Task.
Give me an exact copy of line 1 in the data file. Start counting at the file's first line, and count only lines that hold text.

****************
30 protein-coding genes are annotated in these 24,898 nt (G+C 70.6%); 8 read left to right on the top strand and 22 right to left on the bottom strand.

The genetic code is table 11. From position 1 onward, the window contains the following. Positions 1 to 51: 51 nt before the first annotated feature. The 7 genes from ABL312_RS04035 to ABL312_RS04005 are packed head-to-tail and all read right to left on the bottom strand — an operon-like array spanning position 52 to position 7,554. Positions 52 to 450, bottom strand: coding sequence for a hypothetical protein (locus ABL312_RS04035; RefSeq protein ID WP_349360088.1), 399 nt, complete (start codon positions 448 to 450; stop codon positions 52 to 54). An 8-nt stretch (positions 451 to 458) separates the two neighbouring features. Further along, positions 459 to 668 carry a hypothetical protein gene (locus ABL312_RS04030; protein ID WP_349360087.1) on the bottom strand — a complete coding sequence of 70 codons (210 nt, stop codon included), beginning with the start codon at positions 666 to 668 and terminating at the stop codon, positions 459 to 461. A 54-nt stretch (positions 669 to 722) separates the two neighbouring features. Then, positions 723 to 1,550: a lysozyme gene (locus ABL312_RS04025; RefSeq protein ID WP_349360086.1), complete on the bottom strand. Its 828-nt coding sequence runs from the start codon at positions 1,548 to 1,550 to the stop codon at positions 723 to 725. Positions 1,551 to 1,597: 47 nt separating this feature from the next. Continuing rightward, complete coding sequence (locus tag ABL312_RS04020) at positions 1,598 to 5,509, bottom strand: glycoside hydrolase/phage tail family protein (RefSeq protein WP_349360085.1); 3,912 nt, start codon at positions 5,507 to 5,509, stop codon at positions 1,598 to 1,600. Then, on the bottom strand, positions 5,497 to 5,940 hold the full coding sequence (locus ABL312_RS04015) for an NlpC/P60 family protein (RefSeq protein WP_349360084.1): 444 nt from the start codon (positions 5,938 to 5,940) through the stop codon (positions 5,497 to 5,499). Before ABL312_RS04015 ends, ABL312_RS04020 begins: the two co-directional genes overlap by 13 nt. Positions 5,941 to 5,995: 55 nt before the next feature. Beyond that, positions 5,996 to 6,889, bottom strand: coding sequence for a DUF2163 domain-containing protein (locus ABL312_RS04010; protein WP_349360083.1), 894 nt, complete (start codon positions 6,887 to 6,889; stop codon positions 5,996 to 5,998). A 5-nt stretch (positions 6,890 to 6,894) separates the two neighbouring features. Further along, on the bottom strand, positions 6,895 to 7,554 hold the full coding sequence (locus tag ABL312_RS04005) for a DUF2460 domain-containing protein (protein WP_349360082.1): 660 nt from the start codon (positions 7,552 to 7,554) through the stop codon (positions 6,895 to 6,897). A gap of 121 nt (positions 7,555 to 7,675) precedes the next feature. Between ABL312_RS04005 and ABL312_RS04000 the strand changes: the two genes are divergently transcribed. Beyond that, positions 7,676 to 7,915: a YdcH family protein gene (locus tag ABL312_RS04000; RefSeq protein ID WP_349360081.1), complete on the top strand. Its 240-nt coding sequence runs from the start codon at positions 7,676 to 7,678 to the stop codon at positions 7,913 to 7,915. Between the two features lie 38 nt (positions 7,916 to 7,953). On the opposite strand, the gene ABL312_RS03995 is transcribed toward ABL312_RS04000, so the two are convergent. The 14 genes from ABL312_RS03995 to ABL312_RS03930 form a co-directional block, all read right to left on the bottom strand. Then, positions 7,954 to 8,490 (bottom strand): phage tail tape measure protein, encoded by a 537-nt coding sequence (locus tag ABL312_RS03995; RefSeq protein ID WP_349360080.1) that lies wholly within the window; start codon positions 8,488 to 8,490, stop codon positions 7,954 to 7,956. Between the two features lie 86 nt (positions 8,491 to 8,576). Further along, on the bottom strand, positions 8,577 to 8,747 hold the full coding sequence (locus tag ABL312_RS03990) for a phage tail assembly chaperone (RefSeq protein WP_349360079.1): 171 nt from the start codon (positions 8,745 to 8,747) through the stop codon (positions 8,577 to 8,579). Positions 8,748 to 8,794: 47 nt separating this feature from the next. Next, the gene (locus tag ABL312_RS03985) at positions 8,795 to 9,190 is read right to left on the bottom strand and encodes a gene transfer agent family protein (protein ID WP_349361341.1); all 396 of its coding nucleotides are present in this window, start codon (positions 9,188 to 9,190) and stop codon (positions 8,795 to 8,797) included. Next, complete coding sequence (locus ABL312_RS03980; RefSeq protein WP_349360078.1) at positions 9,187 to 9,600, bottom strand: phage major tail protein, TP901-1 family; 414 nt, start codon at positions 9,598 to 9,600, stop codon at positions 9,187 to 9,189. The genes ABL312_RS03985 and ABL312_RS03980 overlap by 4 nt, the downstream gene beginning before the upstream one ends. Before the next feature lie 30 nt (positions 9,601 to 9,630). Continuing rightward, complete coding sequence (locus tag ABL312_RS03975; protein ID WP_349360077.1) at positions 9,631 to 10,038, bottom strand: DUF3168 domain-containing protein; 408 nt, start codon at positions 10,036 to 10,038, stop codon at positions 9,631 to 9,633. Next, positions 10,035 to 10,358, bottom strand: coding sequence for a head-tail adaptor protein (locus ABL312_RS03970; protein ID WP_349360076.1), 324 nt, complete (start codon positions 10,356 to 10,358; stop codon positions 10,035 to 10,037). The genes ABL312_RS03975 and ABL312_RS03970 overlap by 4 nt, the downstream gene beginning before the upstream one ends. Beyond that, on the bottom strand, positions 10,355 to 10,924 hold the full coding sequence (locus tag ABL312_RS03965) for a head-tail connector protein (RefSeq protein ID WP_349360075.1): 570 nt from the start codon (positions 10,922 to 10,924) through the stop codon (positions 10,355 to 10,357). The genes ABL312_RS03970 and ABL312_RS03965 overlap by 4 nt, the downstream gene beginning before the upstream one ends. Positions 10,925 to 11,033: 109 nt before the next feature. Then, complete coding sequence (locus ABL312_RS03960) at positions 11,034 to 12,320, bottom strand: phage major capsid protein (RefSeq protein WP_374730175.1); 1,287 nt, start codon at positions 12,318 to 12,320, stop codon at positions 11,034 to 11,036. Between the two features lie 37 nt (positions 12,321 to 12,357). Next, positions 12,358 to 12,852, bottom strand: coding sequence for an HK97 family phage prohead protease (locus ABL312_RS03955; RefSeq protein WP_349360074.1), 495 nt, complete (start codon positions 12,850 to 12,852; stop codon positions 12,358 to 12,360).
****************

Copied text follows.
30 protein-coding genes are annotated in these 24,898 nt (G+C 70.6%); 8 read left to right on the top strand and 22 right to left on the bottom strand.